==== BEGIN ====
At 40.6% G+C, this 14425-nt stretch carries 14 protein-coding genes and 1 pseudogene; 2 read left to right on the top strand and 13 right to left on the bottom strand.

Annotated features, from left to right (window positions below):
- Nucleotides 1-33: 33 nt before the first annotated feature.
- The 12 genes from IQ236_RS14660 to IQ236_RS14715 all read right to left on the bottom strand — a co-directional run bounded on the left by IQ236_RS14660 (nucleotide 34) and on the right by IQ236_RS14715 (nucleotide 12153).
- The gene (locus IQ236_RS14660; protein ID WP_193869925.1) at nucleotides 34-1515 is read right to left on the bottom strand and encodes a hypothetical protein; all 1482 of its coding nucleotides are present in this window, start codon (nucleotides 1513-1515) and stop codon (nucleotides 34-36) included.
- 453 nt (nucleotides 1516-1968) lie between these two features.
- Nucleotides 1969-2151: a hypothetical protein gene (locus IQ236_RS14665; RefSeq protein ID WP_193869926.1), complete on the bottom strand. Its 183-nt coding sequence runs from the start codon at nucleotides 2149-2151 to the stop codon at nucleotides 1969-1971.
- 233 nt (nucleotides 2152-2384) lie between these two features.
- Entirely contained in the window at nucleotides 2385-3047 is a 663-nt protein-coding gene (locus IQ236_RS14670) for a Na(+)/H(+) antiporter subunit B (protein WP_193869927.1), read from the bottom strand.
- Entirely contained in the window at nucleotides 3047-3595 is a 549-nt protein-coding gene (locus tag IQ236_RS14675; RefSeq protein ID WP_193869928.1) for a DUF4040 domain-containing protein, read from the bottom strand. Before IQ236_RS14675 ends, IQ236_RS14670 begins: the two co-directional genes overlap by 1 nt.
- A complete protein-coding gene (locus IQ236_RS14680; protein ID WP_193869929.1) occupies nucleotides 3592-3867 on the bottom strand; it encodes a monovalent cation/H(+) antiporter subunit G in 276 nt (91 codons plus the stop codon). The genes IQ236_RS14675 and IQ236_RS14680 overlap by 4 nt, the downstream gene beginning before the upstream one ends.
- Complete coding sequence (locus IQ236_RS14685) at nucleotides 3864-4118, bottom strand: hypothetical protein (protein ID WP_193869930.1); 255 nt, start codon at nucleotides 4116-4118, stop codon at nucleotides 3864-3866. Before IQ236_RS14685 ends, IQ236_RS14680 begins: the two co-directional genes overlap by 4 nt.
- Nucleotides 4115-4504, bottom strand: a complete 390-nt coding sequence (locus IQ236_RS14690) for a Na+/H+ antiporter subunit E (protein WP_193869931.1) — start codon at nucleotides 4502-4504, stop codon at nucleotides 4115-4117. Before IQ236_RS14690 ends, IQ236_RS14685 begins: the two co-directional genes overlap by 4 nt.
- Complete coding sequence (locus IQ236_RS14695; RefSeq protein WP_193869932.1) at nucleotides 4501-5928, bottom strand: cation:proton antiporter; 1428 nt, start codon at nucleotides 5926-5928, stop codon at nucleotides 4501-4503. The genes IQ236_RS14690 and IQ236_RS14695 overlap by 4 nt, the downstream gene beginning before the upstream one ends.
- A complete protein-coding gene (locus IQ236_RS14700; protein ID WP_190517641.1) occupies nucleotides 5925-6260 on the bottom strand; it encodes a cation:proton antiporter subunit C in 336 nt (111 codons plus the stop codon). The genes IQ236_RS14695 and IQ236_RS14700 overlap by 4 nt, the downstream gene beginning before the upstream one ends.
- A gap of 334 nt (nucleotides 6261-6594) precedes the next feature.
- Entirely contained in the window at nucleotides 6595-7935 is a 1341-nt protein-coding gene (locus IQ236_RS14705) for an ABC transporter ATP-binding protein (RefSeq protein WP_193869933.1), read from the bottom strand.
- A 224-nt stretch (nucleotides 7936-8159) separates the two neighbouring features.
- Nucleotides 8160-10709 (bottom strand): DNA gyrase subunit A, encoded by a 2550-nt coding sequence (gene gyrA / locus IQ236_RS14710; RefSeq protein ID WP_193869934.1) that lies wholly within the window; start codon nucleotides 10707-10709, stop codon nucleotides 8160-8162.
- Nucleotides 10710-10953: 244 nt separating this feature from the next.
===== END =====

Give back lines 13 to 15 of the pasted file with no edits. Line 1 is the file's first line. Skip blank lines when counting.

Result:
- Nucleotides 4115-4504, bottom strand: a complete 390-nt coding sequence (locus IQ236_RS14690) for a Na+/H+ antiporter subunit E (protein WP_193869931.1) — start codon at nucleotides 4502-4504, stop codon at nucleotides 4115-4117. Before IQ236_RS14690 ends, IQ236_RS14685 begins: the two co-directional genes overlap by 4 nt.
- Complete coding sequence (locus IQ236_RS14695; RefSeq protein WP_193869932.1) at nucleotides 4501-5928, bottom strand: cation:proton antiporter; 1428 nt, start codon at nucleotides 5926-5928, stop codon at nucleotides 4501-4503. The genes IQ236_RS14690 and IQ236_RS14695 overlap by 4 nt, the downstream gene beginning before the upstream one ends.
- A complete protein-coding gene (locus IQ236_RS14700; protein ID WP_190517641.1) occupies nucleotides 5925-6260 on the bottom strand; it encodes a cation:proton antiporter subunit C in 336 nt (111 codons plus the stop codon). The genes IQ236_RS14695 and IQ236_RS14700 overlap by 4 nt, the downstream gene beginning before the upstream one ends.